It’s important to note that this a fundamentally different mindset, and it affects all aspects of policy. For example, recent MBTA commuter rail extensions like Newburyport serve towns with comically low populations and population densities (Rowley, population 5,856, density 290/sq mi) that have no realistic prospects for appreciable growth. Deval Patrick gets accolades from Streetsblog for proposing “smart growth” density of 4 SFRs or 8 apartments per acre near transit stations, which will produce population densities on par with. . . Lancaster. Of course, that’s only if they actually develop an entire square mile around the station. Which they won’t, because it’s New England.

Despite all of this, the Northeast still benefits from legacy town and city centers. I’m not sure what you can do with the low-density exurbs, but the presence of these nodes at least means that people see what density looks like.


With the South and Midwest, we’re into territory I don’t have personal familiarity with, so I welcome any thoughts or corrections. In general, it’s harder to find “typical” suburban development outside of California, because there’s more variability. For the South, I’m going to revisit the Atlanta area: Redan, which is just outside the 285 beltway on the east side of the city. I tried to find an area of development that had some apartments, since they seem to be more common in the South than in the Northeast or Midwest. I’m looking at the area between the 278, Wellborn, Marbut, and Panola.


This part of Redan has a density of about 4,900 sq/mi, which would make it very dense by Atlanta standards, where weighted density is only 2,173 sq/mi. Part of the problem is that it’s just very hard to pick a representative plot here. The area sprawls so far that the edges are mostly undeveloped, which makes them unsuitable for measuring the pattern in the region. Here’s another shot, west of the 285, in Powder Springs. Looking at the area between Powder Springs, New MacLand, Macedonia, and Hopkins.


This area has a density of about 2,600 sq/mile, which is in line with what we expect for the region.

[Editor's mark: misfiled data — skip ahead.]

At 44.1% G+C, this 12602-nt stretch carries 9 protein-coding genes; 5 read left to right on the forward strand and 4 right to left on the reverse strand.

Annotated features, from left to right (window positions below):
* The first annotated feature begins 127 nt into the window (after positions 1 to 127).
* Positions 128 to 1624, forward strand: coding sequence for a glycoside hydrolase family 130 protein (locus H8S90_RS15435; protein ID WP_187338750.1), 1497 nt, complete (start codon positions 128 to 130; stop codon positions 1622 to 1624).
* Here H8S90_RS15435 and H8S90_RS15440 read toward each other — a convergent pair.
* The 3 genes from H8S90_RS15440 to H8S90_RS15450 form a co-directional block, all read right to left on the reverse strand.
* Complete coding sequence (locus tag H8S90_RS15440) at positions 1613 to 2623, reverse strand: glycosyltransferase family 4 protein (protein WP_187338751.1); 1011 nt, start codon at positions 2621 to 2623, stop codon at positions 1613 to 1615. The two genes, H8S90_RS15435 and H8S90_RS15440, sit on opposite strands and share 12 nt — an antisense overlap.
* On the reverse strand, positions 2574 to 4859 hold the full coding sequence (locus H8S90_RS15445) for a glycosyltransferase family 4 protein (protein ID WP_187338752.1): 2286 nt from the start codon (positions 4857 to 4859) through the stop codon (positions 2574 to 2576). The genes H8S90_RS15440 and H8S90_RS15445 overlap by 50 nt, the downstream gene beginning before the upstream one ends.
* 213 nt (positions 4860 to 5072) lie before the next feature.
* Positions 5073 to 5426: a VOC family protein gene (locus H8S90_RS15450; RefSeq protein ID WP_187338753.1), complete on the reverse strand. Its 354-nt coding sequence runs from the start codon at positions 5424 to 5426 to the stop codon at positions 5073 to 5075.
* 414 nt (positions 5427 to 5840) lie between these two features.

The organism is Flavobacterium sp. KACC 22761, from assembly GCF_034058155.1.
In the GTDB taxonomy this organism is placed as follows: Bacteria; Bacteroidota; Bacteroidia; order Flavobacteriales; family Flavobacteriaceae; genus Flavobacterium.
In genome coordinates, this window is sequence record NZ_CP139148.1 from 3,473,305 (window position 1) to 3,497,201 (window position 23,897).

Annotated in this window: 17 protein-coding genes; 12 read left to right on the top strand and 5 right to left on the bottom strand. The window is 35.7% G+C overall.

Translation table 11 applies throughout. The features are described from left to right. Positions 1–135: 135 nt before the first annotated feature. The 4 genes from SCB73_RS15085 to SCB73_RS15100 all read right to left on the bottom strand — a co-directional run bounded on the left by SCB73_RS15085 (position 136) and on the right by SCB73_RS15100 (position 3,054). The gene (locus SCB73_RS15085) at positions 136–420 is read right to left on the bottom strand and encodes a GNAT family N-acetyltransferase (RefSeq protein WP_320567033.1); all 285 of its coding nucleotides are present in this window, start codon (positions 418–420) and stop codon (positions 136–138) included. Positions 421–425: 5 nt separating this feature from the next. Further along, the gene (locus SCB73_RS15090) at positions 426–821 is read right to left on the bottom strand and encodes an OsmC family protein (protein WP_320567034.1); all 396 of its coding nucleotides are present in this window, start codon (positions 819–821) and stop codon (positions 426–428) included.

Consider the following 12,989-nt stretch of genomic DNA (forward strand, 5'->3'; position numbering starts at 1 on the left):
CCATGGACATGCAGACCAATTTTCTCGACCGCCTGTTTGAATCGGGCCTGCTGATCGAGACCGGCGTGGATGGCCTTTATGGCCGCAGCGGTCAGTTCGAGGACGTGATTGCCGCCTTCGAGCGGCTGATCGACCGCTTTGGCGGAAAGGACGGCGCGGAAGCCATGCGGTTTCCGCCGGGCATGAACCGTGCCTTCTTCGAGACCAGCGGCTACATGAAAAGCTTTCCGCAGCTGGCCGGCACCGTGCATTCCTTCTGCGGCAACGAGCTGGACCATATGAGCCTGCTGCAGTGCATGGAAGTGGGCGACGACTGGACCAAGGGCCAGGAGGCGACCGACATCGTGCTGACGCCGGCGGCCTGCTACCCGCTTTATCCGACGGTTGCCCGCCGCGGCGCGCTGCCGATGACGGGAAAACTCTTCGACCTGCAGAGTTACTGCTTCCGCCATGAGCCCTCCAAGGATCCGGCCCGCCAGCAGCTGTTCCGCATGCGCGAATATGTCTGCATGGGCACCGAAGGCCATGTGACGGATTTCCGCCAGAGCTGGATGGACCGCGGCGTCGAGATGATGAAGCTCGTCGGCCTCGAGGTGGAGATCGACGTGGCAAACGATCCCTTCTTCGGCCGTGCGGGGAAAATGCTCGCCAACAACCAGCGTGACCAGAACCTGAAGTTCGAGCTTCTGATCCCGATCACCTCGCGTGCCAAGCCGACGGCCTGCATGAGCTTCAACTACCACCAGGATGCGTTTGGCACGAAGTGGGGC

Looking around the South in general, using old images available in Google Earth, it does seem to me that more recent development has been build a little more densely – perhaps as developers have realized they’re running out of land? It also seems that the planning and development culture of the South is such that the region wants to keep growing in population, which is not really the case for the Northeast and Midwest. However, I’m not sure if the political and social structure of the South is ready for upzoning and density on the level of Houston or Los Angeles. The low density of the South makes it difficult to provide effective transit and more costly per capita to maintain infrastructure.

The other thing that will challenge the ability to provide effective suburban transit in the South is, like the Northeast, the mishmash incoherent network of arterials. Unlike Los Angeles and the Midwest, the South and the Northeast inherited a winding network of colonial roads that make it very hard to design transit routes that don’t have a lot of turns. Whereas Western runs over 25 miles due south from Los Feliz to San Pedro, in the South and Northeast, you’re lucky to find an arterial road that doesn’t change direction at random and dead end after a few miles. In addition, the insistence on maintaining “rural character” means that there’s often public resistance to widening arterials (even to provide transit) and building things like bike lanes and sidewalks.


From a 10,000-foot view, the Midwest seems to have more freeways than the rest of the country, along with bigger suburban lots. That, combined with low population growth, seems to me to make this the purest form of sprawl, and the least sustainable. For our example of Midwest suburbs, I offer up Michele Bachmann’s district: Stillwater, MN. Take the area between 75th St, Neal, McKusick, and Manning.


This area checks in at a density of about 1,200/sq mi, with 300 SFRs and 150 apartments. The weighted density of the Minneapolis MSA is 3,383 sq/mi, so this area is low and it may yet get denser. However, it’s hard to see it reaching Lancaster densities anytime soon. On the plus side, the Midwest does have a good arterial grid.

Notice that many of the subdivisions in the Midwest have large lots – what Californian planning would call “estate residential”, and relegate to a few affluent communities like Acton and mountainsides that are too steep for denser development. You won’t find any development like that in the LA Basin, the Valley, or the vast majority of Orange County. Where it still exists in the IE – for example, Fontana – the lots are being further subdivided into typical LA suburbia.